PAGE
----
Indonesia's P2P lending sector heats up

Written by Matt Fulco || July 04 2019

KoinWorks, Indonesia's largest P2P lending platform, has raised US$16.5 million in its Series B funding round, signaling strong interest for alternative lending sources in Southeast Asia's largest economy. Established in 2016, KoinWorks caters to the underbanked and unbanked alike in Indonesia, whose scant credit profiles do not sit well with traditional lenders.

What are Grab's virtual-banking prospects in Singapore?

Written by Matt Fulco || June 27 2019

With an eye on going public, Singapore's ride-hailing giant Grab needs to show profitability, or failing that, strong potential to be in the black soon. Serving as a high tech taxi or food delivery service no longer looks like it will be enough for investors. Instead, Grab wants to be a go-to digital bank. If Singapore regulators grant Grab a virtual-banking license, the company will be poised to test out its fintech hypothesis in its home market.

Indian fintech giant Paytm is reportedly in talks to acquire the Mumbai-based insurtech firm Coverfox for $100-$120 million in cash. If the acquisition is a success, it will be the largest by Paytm and mark the firm's arrival to India's insurtech segment with a bang, posing a direct challenge to market leader Policybazaar.

Australia's banks are in for quite a fight if Morgan Stanley's new report is accurate. The U.S. investment bank estimates in its newest Australia In Transition report that digital wallets could capture US$22 billion of revenue that in a less digitized world would have gone to the banks. Morgan Stanley's advice for the banks is blunt: Up your digital game before it's too late.

Korea's would-be challenger banks received a stern rebuke from the nation's Financial Supervisory Commission in May as the top financial regulator rejected applications for a virtual-banking license from Viva Republica-backed Toss Bank and Kiwoom Securities-backed Kiwoom Bank. The regulator found Toss's capital situation problematic and Kiwoom's plan unfeasible. Both Toss Bank and Kiwoom Bank could re-apply for internet-banking licenses later in the year.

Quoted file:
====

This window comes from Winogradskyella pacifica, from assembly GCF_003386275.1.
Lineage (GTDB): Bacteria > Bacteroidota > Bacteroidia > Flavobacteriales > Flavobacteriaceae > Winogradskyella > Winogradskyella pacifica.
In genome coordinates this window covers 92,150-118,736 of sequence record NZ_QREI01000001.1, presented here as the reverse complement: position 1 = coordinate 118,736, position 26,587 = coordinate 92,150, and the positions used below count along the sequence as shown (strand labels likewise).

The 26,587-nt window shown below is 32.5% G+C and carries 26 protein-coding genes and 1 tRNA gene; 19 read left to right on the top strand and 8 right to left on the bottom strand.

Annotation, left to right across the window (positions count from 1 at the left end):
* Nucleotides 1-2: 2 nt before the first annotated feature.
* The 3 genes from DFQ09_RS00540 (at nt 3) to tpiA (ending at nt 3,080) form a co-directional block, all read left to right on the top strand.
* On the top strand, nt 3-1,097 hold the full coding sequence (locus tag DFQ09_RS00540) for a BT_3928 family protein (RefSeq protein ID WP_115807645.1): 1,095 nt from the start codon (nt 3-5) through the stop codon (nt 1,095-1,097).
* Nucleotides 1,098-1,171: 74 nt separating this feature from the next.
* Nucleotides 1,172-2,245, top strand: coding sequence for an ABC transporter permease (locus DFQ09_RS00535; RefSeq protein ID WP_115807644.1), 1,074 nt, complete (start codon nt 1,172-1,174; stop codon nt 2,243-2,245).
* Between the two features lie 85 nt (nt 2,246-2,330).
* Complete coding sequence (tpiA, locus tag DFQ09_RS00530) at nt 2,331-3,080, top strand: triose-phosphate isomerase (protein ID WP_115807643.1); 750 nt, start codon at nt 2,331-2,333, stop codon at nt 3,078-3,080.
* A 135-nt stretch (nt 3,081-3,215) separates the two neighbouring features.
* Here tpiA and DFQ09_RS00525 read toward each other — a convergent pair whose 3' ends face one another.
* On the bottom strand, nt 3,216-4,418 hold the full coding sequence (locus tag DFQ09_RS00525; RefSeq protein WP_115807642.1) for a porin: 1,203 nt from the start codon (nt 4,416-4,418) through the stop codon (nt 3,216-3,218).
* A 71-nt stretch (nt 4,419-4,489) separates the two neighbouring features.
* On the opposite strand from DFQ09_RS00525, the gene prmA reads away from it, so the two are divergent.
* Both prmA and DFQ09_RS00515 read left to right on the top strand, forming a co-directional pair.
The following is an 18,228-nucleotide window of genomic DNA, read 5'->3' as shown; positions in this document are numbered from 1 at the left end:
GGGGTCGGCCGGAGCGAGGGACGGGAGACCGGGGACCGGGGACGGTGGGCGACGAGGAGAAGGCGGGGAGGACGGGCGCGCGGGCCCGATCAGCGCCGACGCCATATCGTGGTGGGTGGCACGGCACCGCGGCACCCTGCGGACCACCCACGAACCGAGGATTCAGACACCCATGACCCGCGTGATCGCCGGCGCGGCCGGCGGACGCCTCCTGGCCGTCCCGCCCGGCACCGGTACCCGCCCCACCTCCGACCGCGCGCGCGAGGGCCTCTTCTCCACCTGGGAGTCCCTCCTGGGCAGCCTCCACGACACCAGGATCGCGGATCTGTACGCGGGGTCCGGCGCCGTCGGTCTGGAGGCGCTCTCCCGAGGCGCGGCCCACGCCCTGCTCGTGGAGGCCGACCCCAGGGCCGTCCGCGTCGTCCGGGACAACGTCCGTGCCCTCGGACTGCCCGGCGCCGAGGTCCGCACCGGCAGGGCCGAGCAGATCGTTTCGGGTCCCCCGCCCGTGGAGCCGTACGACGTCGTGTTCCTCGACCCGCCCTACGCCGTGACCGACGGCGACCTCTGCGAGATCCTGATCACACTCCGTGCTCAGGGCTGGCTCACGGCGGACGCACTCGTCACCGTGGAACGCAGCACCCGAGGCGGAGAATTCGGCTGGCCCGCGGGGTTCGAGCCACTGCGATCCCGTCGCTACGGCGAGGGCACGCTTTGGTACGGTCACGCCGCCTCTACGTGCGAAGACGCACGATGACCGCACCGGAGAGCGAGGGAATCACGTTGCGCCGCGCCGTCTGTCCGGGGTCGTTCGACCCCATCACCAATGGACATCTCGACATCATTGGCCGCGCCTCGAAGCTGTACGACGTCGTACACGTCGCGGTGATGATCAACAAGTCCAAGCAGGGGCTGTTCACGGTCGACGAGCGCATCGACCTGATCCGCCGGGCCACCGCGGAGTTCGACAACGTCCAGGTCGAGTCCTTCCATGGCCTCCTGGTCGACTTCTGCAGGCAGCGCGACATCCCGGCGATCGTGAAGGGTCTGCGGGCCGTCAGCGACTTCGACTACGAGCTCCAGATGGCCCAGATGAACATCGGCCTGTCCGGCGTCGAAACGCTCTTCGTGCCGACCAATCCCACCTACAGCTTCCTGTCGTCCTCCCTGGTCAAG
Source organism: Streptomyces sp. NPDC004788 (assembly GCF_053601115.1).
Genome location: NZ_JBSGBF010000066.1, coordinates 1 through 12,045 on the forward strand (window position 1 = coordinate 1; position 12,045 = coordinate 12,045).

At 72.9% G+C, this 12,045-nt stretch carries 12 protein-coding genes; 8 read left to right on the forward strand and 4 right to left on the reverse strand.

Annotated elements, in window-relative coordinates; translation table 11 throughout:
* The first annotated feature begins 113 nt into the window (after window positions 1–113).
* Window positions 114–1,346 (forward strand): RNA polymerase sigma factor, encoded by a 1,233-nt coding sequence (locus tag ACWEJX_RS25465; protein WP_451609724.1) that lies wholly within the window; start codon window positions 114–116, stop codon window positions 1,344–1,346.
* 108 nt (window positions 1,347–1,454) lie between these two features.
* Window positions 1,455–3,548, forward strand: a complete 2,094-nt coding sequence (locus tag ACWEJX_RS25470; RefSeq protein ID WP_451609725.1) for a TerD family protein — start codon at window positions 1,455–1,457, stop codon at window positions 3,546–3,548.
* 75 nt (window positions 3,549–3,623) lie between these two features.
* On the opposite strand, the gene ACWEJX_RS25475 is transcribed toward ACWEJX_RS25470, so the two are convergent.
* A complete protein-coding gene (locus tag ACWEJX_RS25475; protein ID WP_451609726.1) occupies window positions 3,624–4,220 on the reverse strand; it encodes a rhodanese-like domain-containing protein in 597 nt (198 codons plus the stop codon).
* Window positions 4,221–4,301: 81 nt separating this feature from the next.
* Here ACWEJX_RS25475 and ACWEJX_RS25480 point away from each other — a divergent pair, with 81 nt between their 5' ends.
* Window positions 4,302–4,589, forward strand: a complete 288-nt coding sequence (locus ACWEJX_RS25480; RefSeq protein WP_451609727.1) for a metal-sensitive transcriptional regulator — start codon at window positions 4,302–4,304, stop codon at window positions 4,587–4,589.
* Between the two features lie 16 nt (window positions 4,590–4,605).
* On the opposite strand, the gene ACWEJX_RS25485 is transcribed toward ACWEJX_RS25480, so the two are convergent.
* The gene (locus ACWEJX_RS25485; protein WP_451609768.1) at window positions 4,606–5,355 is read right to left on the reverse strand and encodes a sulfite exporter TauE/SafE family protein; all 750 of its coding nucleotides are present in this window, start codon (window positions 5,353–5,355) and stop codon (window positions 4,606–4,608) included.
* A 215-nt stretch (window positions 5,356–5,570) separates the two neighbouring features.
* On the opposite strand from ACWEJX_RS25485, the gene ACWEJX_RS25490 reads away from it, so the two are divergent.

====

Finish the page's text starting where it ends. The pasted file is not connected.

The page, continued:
Can China's P2P lenders seek solace in India?

Written by Matt Fulco || June 20 2019

Chinese peer-to-peer lending firms, reeling from the crackdown on P2P business at home, are starting to look for new business overseas. The fledgling India market is of great interest to several Chinese P2P companies, including 9F Group, CashBUS, and WeShare, according to reports in India's English-language media. The Chinese firms are attracted by India's huge size, steady economic growth and relative easy of market entry.

Chinese Government takes over BaoShang Bank

Written by Will Huyler || June 13 2019

For the first time in over two decades, China’s central bank has taken control of a private bank. Baoshang Bank Co. which was founded in 1998 is headquartered in Baotou. With assets worth about 576 billion yuan ($83 billion) the lender is well established in the Inner-Mongolia region. Tomorrow Group, which holds around 89 percent of Baoshang Bank is claimed to have expropriated a serious amount of capital leading to major credit problems.

South Korean regulators have dealt a blow to the ambitions of Kiwoom Securities and Viva Republica by rejecting their respective applications for a banking license. Both of those firms had sought to launch a challenger bank that would have competed with K bank and Kakao bank, who have operating for several years in Korea.